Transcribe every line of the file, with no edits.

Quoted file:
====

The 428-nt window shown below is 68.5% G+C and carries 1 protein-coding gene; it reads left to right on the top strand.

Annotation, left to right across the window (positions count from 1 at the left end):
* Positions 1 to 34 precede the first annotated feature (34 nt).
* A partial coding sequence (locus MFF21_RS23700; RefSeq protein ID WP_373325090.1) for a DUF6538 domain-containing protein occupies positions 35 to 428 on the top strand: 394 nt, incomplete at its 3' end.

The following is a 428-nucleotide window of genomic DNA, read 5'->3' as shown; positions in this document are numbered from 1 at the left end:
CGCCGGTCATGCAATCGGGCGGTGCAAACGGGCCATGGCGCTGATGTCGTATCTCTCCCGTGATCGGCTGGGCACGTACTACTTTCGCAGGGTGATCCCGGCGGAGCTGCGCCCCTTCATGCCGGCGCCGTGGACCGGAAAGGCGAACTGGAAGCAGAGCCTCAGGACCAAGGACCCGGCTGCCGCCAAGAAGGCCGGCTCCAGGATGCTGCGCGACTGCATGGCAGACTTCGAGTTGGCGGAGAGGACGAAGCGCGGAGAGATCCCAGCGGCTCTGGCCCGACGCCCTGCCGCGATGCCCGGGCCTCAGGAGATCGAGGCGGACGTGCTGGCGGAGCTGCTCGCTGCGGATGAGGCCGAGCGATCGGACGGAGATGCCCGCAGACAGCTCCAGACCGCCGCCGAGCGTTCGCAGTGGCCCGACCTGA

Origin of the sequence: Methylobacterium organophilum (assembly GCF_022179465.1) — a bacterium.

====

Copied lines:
The 428-nt window shown below is 68.5% G+C and carries 1 protein-coding gene; it reads left to right on the top strand.

Annotation, left to right across the window (positions count from 1 at the left end):
* Positions 1 to 34 precede the first annotated feature (34 nt).
* A partial coding sequence (locus MFF21_RS23700; RefSeq protein ID WP_373325090.1) for a DUF6538 domain-containing protein occupies positions 35 to 428 on the top strand: 394 nt, incomplete at its 3' end.

The following is a 428-nucleotide window of genomic DNA, read 5'->3' as shown; positions in this document are numbered from 1 at the left end:
CGCCGGTCATGCAATCGGGCGGTGCAAACGGGCCATGGCGCTGATGTCGTATCTCTCCCGTGATCGGCTGGGCACGTACTACTTTCGCAGGGTGATCCCGGCGGAGCTGCGCCCCTTCATGCCGGCGCCGTGGACCGGAAAGGCGAACTGGAAGCAGAGCCTCAGGACCAAGGACCCGGCTGCCGCCAAGAAGGCCGGCTCCAGGATGCTGCGCGACTGCATGGCAGACTTCGAGTTGGCGGAGAGGACGAAGCGCGGAGAGATCCCAGCGGCTCTGGCCCGACGCCCTGCCGCGATGCCCGGGCCTCAGGAGATCGAGGCGGACGTGCTGGCGGAGCTGCTCGCTGCGGATGAGGCCGAGCGATCGGACGGAGATGCCCGCAGACAGCTCCAGACCGCCGCCGAGCGTTCGCAGTGGCCCGACCTGA

Origin of the sequence: Methylobacterium organophilum (assembly GCF_022179465.1) — a bacterium.